Should I persist with personnel exams? And will redundancies put off future employers?

Development deflation

Q. I studied the Chartered Institute of Personnel and Development (CIPD) Professional Development Scheme in 2002/03 but failed the final exams twice. This left me very deflated and uninspired to sign up to do the second year again because the syllabus was changing - not to mention the cost. What can I do to progress? Will the areas I have completed so far be taken into account? It is hard to study as I work full time.

A. First of all, don't be discouraged. It's possible you tried to take these exams too early before you had the necessary experience; two re-takes are not uncommon, and there are other options. It might be worth speaking to your tutor, if you can still get in touch, to get some feedback. If you have completed one or more full fields of the scheme you should be able to take up your studies where you left off - in some circumstances up to five years later.

Check on to see if your course was accredited. If not, and you want to transfer to one that is, call the CIPD on 020 8612 6208 or e-mail to see if your centre is approved for the transfer of modules. But there is another route altogether which might be preferable if you find it difficult to study while holding down a full time job - you can be assessed at work.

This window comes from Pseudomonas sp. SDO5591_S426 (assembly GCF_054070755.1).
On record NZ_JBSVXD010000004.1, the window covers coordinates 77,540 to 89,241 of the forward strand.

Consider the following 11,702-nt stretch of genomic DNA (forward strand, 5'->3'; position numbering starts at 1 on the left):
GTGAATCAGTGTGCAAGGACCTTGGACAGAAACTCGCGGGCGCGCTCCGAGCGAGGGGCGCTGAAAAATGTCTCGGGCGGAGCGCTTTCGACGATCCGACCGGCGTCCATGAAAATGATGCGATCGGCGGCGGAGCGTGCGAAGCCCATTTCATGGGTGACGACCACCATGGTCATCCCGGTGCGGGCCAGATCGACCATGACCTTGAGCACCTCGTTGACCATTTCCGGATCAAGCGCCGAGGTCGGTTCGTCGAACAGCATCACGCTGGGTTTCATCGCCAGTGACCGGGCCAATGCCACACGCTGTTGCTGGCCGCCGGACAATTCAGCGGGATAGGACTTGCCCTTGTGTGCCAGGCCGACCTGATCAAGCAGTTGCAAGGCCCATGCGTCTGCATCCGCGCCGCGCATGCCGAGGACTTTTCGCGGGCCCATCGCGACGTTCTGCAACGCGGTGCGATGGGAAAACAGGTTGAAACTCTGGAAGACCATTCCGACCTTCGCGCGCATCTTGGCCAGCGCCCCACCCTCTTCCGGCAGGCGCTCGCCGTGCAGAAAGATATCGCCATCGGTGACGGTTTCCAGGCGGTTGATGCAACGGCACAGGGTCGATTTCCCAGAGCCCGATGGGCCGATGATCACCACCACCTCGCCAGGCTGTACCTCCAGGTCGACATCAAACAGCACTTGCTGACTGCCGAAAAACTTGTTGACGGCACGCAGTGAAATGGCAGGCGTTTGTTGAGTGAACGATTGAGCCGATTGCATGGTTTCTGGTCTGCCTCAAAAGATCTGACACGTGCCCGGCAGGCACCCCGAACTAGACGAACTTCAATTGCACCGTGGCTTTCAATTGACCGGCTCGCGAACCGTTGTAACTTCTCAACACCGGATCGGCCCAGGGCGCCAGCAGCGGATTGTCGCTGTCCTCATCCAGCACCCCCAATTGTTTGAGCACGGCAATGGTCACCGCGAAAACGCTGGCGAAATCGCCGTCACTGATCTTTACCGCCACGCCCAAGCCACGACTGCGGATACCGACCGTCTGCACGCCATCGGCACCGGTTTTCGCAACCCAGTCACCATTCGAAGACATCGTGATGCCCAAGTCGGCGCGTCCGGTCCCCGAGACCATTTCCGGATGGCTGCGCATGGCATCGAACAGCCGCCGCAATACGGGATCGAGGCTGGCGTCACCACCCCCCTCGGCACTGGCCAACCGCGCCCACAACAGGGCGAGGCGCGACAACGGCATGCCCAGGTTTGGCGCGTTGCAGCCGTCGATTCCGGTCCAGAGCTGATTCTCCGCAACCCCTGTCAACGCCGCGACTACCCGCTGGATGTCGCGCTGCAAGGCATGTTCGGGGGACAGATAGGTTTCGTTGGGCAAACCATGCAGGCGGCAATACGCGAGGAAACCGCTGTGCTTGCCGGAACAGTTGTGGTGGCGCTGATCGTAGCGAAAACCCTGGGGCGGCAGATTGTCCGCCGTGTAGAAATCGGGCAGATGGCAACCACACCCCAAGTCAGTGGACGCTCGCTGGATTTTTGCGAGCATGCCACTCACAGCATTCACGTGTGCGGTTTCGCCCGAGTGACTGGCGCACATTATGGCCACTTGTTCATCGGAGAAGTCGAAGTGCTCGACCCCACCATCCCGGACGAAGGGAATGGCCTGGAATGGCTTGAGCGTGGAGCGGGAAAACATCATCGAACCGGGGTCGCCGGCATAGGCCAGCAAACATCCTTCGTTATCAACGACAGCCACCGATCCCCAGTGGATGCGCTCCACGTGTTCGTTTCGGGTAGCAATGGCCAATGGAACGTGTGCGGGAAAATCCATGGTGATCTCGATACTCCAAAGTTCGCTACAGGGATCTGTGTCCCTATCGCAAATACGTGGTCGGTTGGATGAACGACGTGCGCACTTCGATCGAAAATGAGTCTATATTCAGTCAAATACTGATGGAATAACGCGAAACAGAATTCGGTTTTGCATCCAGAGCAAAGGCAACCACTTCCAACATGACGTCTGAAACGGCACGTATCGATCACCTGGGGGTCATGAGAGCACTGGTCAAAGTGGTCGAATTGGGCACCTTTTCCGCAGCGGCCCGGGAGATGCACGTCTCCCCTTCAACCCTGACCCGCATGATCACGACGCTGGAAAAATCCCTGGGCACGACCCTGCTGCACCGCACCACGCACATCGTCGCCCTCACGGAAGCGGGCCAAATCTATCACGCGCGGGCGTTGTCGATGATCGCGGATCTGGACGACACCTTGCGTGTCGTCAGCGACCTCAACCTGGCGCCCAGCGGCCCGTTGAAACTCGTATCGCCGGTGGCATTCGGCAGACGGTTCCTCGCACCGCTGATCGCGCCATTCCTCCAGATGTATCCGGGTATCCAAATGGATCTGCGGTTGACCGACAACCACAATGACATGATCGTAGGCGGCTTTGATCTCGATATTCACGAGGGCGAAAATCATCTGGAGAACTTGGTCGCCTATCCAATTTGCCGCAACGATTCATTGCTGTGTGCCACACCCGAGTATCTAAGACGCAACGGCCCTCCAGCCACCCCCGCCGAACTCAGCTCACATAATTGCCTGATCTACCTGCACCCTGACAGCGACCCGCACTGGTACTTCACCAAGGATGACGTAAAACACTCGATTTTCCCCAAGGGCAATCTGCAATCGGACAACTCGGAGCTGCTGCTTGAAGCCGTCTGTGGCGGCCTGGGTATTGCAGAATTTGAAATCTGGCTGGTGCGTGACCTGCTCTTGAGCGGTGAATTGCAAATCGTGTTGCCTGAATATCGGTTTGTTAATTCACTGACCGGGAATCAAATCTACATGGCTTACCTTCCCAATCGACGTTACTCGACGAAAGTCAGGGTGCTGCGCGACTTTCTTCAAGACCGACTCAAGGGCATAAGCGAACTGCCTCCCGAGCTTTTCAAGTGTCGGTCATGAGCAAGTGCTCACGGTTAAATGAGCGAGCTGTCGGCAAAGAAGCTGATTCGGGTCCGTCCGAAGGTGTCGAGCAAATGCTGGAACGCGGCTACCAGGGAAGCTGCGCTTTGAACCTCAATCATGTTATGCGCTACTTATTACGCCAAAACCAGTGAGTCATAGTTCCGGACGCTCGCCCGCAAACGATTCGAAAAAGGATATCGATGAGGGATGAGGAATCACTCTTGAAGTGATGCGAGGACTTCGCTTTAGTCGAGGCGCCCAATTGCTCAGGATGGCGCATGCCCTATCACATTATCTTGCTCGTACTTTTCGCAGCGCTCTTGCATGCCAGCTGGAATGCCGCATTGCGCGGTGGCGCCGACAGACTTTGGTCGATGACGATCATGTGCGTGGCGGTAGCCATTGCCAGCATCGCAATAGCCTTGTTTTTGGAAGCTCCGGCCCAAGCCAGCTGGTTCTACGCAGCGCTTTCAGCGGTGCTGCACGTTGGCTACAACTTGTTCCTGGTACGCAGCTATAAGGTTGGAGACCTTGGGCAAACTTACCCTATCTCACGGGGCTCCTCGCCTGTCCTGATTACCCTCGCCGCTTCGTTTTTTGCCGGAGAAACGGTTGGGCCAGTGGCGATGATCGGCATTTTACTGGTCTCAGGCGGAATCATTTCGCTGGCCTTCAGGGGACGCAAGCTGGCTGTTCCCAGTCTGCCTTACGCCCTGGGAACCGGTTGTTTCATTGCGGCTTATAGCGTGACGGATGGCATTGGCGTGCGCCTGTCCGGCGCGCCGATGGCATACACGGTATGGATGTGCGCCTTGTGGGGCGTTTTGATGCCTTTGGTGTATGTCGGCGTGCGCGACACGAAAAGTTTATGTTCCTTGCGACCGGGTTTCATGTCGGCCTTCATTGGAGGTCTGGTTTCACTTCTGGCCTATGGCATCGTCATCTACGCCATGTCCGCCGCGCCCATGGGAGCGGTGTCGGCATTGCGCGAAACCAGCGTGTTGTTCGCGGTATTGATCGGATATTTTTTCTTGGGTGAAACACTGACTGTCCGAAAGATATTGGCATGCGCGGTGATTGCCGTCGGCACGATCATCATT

The Professional Assessment of Competence (PAC) route enables those with five years' relevant managerial level experience to apply for Chartered Membership. Depending on what level you are at in your career, it might be worth topping up your managerial skills and knowledge so that you are eligible for this assessment. If you are not eligible, and are unable to re-take your exam, don't give up without checking out flexible learning options. You are promised support for this kind of study - there are workshops and group tutorials every four to six weeks. Tutors are on hand to help by phone or e-mail.

Draw on experience

Q. I have been temping for four years and am looking for permanent work. I have been made redundant twice in the past, and am not sure whether companies will want to select me for interview.

A. Don't let the redundancies dent your confidence - in today's changeable circumstances they can be quite common, and employers are likely to understand this. Your CV covers more than 20 years of valuable experience in a variety of settings, and it appears one redundancy was voluntary and the other was as a result of a position being made redundant in a large company. Now is the time to try to focus on the range of skills you've acquired and consider how you might emphasise those useful to employers you want to target.

Your CV says you enjoy working in IT environments - research companies in this area so that you understand their business and can describe how you can contribute. Always focus on the positive aspects of your career. One way of demonstrating commitment is to study for a relevant qualification or look for training. When you talk on your CV about "enhancing skills" make it clear what these skills are, and how you might develop them. If you show employers you are professional, competent and committed, they are unlikely to dwell on your past circumstances.

Careers adviser: Jo Causon, director of corporate affairs, Chartered Management Institute.

Send your queries to Caroline Haydon at 'The Independent', Education Desk, Independent House, 191 Marsh Wall, London E14 9RS, fax 020 7005 2143 or e-mail